Individual Right to Sue
Individual Right to Sue The sticking point, however, may be in the right of citizens individually to sue spammers or to file class action suits, a right the Burr bill would not permit. Rep. Cliff Stearns, R-Fla., questioned whether creating that right would unleash a torrent of litigation.Defending his bill, Burr said that no legislative measure could eliminate all spam, because some spammers will find ways to get around any measure that is passed. Recognizing that his initiative would not be perfect, Burr said the important thing is to get legislation passed. ISPs are lobbying hard for legislation, but not necessarily the strongest measures sought by consumer advocates. Representatives from EarthLink Inc. of Atlanta, America Online Inc. of Dulles, Va., and Microsoft Corp. of Redmond, Wash., all testified Wednesday to the need for a federal law, but only Ira Rubinstein, associate general counsel at Microsoft, said he supports both bills. Microsoft is also pushing Congress to set parameters within which industry could develop best practices and a "safe harbor" program to combat spam. The safe harbor program would reinforce the distinction between legitimate commercial e-mail and fraudulent e-mail and help improve the effectiveness of filters deployed by ISPs, Rubinstein said Wednesday. The specter of an imminent invasion of spam over mobile phones is not lost on lawmakers, and some are pressing to include wireless in the anti-spam legislation. "It is predictable that spam will migrate to wireless services," said Rep. Ed Markey, D-Mass., Wednesday. "It will be spam that follows you wherever you bring your phone. This is a future that is right around the corner unless we act."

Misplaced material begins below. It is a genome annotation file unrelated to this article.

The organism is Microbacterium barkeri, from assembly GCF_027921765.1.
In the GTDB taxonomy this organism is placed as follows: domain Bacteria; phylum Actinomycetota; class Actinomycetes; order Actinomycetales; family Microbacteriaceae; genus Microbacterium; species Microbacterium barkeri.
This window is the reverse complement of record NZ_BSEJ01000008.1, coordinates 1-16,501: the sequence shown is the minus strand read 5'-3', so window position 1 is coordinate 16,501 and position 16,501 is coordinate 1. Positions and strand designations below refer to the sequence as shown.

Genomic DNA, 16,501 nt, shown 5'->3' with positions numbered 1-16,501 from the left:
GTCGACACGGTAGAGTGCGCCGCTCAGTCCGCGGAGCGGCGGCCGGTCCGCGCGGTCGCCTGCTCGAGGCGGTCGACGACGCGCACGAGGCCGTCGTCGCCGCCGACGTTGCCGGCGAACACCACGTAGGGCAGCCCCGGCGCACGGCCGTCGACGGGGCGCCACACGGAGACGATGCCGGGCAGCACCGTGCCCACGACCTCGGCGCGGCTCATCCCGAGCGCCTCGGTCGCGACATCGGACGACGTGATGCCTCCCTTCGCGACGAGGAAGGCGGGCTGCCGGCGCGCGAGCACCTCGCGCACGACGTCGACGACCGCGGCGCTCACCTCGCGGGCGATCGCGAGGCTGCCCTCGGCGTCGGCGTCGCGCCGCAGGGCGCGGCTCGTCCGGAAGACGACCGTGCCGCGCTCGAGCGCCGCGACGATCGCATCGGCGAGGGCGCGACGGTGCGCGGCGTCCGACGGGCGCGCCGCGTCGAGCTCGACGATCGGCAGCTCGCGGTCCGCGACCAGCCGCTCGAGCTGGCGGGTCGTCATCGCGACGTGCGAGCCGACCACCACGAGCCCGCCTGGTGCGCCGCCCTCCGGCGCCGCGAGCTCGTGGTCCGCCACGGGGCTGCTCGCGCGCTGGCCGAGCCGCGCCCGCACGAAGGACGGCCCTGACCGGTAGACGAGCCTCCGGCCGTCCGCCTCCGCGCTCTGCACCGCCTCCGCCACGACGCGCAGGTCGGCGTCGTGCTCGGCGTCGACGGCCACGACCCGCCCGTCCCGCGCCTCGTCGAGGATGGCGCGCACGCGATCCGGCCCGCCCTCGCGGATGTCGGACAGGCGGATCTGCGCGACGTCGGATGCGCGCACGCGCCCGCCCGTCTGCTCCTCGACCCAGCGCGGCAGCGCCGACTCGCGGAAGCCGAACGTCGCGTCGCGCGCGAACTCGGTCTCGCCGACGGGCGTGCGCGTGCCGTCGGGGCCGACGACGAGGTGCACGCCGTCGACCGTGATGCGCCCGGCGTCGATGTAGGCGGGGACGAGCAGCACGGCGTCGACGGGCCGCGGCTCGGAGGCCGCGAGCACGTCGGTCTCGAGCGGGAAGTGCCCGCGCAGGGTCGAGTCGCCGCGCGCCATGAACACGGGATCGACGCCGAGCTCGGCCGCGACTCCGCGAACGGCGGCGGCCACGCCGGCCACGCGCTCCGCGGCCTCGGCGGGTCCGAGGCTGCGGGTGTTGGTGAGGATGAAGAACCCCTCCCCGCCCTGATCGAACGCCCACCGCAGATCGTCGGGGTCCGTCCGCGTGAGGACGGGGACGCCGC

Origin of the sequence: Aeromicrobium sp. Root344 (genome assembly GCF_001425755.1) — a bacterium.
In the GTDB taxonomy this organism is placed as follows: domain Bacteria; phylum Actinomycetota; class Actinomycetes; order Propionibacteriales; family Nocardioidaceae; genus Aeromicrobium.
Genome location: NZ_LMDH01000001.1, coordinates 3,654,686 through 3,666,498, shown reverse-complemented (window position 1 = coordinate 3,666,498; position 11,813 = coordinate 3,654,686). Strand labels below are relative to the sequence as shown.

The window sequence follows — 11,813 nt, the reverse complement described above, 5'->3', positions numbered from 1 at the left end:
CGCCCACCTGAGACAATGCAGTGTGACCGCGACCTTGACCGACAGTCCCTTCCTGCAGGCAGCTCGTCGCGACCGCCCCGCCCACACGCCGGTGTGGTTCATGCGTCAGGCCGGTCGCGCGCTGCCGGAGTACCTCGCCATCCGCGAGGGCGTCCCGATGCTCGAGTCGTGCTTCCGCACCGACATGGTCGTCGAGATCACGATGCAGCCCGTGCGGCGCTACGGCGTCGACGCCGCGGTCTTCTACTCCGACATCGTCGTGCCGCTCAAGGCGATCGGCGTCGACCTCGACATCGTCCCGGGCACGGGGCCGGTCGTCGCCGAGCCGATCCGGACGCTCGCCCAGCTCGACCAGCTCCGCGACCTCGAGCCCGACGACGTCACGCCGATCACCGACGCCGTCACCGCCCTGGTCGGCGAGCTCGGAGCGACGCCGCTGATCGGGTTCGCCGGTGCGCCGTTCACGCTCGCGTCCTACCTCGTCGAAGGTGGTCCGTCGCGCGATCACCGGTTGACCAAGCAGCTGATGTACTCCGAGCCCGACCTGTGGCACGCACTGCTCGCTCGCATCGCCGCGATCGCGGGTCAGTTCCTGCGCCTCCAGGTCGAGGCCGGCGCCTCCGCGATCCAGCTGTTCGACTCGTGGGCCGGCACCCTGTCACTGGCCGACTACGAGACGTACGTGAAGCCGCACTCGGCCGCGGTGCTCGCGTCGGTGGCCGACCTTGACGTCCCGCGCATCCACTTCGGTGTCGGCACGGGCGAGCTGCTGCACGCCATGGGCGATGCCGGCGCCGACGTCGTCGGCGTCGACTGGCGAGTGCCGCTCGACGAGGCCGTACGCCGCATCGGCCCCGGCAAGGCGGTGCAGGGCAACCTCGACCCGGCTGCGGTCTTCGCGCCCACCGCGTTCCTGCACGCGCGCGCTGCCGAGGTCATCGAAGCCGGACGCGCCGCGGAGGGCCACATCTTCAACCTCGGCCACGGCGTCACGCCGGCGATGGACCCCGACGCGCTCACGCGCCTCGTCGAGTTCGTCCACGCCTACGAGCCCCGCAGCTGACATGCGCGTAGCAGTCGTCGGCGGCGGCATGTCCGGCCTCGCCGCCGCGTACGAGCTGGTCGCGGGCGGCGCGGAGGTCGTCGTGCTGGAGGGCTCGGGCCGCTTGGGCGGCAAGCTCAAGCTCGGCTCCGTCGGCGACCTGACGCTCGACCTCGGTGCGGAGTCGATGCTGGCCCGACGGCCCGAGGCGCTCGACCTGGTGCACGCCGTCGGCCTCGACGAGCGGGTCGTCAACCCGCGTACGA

States generally are looking for a tough measure from Capitol Hill, but one that does not pre-empt any anti-spam laws they already have on their books. Paula Selis, senior counsel in the Washington State Attorney Generals office, opposed several provisions in the Burr bill, urging lawmakers not to restrict monetary damages or prohibit individual rights to sue.